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Posted by aaronredbaron | Sep 04, 2018 @ 01:21 PM | 1,243 Views
I decided to dig out another article from my old long-defunt website, BaronsHobbies.com
This is almost a decade old, from Dec 3, 2008
...

Model helicopters have come a long way, and today’s modern machines are capable of astounding performance. Models differ from their full sized counterparts in many ways, and one of the biggest differences is the rotor head design itself. A mechanical stability system called a flybar is employed in most instances to add a degree of stability and make control response more predictable. Although considered by many to be black magic, all flybar equipped model helicopter rotor head designs take advantage of concepts invented in the early days of helicopter technology by Arthur Young of Bell Helicopters, and Stanley Hiller Jr. of Hiller Helicopters. Understanding exactly how these systems work can be a mind boggling quest into the mathematical world of aerodynamics, processional forces, and trigonometry (to begin with). How then can the average hobbyist gain a functional understanding of how these systems work? The answers are buried in the history books. Taking a look at the Hiller and Bell concepts can be very beneficial in understanding how the flybar equipped model helicopter head does what it does so well.

The Bell Stabilizer Bar

Arthur Young (1905-1995) was a remarkable man whose true passion was philosophy. But, after running into a frustrating roadblock on his comprehensive theory of the universe, he chose to go after a more...Continue Reading
Posted by aaronredbaron | Aug 20, 2018 @ 07:56 AM | 1,037 Views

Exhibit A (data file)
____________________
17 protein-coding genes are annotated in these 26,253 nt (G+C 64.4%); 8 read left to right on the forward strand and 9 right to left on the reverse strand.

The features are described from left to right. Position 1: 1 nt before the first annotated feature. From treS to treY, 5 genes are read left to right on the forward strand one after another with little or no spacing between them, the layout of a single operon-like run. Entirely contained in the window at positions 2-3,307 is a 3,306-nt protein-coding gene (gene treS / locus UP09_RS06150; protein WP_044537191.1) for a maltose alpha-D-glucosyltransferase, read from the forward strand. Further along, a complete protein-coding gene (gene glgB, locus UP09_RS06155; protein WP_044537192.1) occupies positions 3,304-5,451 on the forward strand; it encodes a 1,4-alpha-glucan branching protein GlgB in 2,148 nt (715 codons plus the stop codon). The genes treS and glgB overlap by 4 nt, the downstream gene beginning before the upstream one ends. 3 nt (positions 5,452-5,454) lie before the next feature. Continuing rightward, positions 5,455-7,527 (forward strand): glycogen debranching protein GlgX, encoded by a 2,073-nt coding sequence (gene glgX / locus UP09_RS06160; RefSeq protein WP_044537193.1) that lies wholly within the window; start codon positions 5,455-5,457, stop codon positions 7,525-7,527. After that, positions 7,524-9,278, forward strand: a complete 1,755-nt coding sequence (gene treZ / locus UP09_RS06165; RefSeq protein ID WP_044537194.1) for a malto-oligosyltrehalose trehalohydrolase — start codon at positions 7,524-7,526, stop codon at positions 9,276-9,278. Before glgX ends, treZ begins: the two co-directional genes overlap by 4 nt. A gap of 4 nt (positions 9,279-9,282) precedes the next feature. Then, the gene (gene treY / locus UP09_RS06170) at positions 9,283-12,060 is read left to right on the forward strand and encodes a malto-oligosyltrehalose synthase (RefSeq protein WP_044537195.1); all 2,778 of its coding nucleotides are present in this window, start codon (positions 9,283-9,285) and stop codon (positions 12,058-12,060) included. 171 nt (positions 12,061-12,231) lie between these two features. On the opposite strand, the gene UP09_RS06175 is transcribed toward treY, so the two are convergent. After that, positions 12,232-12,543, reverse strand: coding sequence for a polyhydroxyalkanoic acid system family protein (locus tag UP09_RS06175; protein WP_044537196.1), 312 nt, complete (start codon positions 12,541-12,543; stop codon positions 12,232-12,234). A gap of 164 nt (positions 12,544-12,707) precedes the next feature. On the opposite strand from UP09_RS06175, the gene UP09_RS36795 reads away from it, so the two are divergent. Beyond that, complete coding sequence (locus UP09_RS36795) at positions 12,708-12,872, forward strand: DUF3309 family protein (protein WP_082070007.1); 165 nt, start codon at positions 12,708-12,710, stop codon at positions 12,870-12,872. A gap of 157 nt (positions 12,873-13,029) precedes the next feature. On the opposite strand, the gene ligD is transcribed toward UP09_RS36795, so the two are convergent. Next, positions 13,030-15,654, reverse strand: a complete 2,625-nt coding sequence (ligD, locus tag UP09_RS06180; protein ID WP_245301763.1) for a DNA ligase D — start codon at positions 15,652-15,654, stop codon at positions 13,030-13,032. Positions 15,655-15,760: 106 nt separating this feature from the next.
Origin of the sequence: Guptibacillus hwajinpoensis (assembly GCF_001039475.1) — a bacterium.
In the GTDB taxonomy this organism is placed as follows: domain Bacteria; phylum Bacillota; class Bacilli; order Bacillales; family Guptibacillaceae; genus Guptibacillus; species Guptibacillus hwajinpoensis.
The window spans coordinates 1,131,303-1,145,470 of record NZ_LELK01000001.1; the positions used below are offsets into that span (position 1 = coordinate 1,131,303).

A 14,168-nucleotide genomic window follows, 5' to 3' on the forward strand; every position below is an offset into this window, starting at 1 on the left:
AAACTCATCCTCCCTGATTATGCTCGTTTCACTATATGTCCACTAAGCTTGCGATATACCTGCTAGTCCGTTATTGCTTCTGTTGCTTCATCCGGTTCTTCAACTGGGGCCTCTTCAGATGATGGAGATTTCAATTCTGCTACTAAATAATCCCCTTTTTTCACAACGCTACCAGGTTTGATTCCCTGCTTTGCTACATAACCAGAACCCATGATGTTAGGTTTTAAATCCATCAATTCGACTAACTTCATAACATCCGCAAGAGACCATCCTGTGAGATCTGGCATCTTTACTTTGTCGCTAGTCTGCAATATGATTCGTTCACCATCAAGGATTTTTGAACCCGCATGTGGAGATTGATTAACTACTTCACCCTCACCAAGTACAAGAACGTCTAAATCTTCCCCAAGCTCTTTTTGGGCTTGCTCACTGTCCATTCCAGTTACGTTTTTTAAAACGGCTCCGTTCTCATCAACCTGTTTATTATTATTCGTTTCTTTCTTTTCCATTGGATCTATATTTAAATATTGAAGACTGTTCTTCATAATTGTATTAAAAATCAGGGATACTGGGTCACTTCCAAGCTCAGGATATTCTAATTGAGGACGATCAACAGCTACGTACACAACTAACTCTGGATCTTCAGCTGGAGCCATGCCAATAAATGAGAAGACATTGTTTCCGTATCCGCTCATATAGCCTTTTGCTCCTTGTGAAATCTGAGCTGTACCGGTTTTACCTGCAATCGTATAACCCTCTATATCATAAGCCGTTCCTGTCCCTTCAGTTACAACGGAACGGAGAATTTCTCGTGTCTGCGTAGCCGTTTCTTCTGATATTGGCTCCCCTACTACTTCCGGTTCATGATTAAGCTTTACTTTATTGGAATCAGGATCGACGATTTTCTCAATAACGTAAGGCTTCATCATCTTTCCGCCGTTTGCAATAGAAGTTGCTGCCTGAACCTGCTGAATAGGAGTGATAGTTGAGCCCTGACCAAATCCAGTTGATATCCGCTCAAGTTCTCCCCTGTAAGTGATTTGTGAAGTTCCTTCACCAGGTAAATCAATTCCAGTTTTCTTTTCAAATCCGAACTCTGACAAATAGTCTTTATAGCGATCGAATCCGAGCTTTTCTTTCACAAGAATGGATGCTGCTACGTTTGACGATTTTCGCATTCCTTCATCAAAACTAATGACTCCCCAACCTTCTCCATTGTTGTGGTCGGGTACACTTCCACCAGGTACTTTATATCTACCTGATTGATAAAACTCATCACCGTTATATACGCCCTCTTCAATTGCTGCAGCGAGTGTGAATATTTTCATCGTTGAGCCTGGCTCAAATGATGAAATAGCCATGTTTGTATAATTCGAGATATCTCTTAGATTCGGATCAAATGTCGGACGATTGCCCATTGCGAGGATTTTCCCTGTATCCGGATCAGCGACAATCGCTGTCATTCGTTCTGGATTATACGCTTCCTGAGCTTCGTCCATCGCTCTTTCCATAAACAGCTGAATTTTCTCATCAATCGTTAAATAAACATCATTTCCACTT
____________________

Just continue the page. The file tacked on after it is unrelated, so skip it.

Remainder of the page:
I've adopted a CG Super Chipmunk, and I'm learning about the late, great Art Scholl. From what I can find Art learned about aviation with models, and got into full sized aviation with a determination to learn aerobatics. His classic Super Chipmunk is really a different aircraft than the DHC-1 Chipmunk it was based on. Art clipped the wings and enlarged and changed the shape of the tail. He shortened the fuse and made it a one place instead of two, with a custom bubble canopy. He eventually changed to a different engine layout and added retractable landing gear. There were so many changes to the aircraft it was essentially a ground-up redesign. Few would argue Art's place in aerobatic aircraft design history. How did he get there? Did he just whip out his changes on a full size Chippy and go for it?

We know he licensed his design to numerous model manufacturers, such as mine from Carl Goldberg. I came across a video from 1966 where Art was using a model of his Chipmunk in his aviation class. Whats interesting is its apparent the model is flyable based on details like control horns on the control surfaces, and this version of his design was a very early iteration before he changed to a flat 6 engine. So, I was imagining if I were Art. If I had extensive hobby experience and I wanted to design an aerobatic airplane I was going to fly, it makes perfect sense to build a model and wring it out first.

Perhaps I'm out in left field, but we know Art had a very early version (likely) flyable model around 1966, and he later sold design rights (and plans?) to multiple hobby companies. I'm thinking about taking on my CG Chippy, but I may take a closer look and see if I can build a replica of this early version model.

F-0079 Aerobatic: Ballet in Blue (10 min 19 sec)

Posted by aaronredbaron | Aug 10, 2018 @ 08:29 AM | 1,912 Views